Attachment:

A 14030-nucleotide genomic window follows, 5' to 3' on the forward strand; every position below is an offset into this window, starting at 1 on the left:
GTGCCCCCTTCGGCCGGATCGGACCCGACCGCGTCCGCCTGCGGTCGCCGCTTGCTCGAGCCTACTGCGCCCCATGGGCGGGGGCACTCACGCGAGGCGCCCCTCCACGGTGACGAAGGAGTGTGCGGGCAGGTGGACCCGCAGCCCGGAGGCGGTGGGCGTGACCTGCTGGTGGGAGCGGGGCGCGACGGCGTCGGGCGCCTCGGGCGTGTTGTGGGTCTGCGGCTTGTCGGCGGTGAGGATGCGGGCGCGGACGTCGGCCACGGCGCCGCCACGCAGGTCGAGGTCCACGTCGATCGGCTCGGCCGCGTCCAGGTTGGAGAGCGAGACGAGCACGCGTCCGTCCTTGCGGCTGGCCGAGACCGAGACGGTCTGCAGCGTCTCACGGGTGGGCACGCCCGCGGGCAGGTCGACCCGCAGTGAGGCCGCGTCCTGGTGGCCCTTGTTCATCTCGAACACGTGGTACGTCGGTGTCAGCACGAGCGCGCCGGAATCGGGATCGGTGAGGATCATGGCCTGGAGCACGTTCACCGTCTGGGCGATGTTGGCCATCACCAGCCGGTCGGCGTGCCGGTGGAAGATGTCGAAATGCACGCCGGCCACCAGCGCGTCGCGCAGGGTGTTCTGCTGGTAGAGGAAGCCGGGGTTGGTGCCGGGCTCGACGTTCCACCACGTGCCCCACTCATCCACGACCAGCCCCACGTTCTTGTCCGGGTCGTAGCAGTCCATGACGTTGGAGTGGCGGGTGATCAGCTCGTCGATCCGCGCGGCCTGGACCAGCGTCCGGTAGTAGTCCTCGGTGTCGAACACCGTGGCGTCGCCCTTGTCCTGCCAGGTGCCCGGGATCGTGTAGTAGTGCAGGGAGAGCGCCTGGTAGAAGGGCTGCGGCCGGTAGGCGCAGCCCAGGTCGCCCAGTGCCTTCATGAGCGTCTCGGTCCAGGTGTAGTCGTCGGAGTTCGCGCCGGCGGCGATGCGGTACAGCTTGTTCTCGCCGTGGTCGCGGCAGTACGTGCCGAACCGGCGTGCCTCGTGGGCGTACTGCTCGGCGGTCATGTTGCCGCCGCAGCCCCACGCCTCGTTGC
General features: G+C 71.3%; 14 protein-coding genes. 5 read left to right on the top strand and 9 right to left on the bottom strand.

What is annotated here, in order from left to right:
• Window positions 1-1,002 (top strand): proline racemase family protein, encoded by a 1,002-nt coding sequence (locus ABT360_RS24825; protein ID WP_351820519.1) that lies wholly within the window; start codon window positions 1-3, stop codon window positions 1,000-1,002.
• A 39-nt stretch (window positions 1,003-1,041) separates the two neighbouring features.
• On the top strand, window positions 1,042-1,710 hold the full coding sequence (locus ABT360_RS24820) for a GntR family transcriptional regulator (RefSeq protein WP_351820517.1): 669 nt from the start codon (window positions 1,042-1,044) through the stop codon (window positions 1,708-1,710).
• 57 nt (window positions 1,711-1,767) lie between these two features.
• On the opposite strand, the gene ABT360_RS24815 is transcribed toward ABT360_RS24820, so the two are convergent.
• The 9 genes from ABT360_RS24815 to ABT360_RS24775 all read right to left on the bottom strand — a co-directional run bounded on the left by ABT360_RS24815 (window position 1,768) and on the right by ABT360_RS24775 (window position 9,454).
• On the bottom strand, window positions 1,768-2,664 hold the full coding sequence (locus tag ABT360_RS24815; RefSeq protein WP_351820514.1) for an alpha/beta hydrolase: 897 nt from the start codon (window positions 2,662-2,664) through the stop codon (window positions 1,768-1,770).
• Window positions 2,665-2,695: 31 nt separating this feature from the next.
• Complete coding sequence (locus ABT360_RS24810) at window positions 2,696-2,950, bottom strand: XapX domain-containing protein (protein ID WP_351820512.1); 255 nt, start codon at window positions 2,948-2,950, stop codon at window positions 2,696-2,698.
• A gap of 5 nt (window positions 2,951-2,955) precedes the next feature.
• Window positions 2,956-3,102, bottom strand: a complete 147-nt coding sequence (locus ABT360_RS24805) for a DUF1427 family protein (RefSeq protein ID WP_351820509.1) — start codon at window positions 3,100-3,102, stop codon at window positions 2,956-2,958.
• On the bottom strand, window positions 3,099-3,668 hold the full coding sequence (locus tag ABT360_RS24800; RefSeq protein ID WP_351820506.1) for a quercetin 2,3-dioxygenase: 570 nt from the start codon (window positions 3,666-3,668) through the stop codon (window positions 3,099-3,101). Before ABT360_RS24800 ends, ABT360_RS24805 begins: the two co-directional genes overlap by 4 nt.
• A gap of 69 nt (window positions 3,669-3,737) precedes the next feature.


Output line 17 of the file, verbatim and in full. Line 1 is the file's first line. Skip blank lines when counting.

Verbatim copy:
• A gap of 69 nt (window positions 3,669-3,737) precedes the next feature.